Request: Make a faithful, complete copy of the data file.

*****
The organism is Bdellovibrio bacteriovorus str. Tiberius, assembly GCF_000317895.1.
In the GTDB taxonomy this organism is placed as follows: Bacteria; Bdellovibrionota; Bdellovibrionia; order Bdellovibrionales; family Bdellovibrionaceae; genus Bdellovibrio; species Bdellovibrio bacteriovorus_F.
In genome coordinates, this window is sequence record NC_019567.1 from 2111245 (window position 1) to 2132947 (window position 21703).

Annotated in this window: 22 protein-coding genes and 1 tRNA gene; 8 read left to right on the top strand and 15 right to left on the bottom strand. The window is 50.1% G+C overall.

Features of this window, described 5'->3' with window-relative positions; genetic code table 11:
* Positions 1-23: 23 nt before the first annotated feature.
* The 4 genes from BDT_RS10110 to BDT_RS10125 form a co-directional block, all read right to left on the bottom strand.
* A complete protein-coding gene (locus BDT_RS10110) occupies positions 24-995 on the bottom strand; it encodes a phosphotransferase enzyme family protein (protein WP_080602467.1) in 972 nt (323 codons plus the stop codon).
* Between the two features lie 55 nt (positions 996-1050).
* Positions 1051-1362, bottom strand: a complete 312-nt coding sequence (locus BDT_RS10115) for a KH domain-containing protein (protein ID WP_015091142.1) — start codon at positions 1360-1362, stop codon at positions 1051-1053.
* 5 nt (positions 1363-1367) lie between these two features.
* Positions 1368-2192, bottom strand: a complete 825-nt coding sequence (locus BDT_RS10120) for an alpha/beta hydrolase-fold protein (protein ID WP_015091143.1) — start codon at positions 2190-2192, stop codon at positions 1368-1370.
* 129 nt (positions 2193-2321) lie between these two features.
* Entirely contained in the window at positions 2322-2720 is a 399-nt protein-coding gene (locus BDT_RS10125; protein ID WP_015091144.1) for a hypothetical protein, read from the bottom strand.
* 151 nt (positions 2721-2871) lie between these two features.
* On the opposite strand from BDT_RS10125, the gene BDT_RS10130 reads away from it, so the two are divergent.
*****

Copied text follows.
The organism is Bdellovibrio bacteriovorus str. Tiberius, assembly GCF_000317895.1.
In the GTDB taxonomy this organism is placed as follows: Bacteria; Bdellovibrionota; Bdellovibrionia; order Bdellovibrionales; family Bdellovibrionaceae; genus Bdellovibrio; species Bdellovibrio bacteriovorus_F.
In genome coordinates, this window is sequence record NC_019567.1 from 2111245 (window position 1) to 2132947 (window position 21703).

Annotated in this window: 22 protein-coding genes and 1 tRNA gene; 8 read left to right on the top strand and 15 right to left on the bottom strand. The window is 50.1% G+C overall.

Features of this window, described 5'->3' with window-relative positions; genetic code table 11:
* Positions 1-23: 23 nt before the first annotated feature.
* The 4 genes from BDT_RS10110 to BDT_RS10125 form a co-directional block, all read right to left on the bottom strand.
* A complete protein-coding gene (locus BDT_RS10110) occupies positions 24-995 on the bottom strand; it encodes a phosphotransferase enzyme family protein (protein WP_080602467.1) in 972 nt (323 codons plus the stop codon).
* Between the two features lie 55 nt (positions 996-1050).
* Positions 1051-1362, bottom strand: a complete 312-nt coding sequence (locus BDT_RS10115) for a KH domain-containing protein (protein ID WP_015091142.1) — start codon at positions 1360-1362, stop codon at positions 1051-1053.
* 5 nt (positions 1363-1367) lie between these two features.
* Positions 1368-2192, bottom strand: a complete 825-nt coding sequence (locus BDT_RS10120) for an alpha/beta hydrolase-fold protein (protein ID WP_015091143.1) — start codon at positions 2190-2192, stop codon at positions 1368-1370.
* 129 nt (positions 2193-2321) lie between these two features.
* Entirely contained in the window at positions 2322-2720 is a 399-nt protein-coding gene (locus BDT_RS10125; protein ID WP_015091144.1) for a hypothetical protein, read from the bottom strand.
* 151 nt (positions 2721-2871) lie between these two features.
* On the opposite strand from BDT_RS10125, the gene BDT_RS10130 reads away from it, so the two are divergent.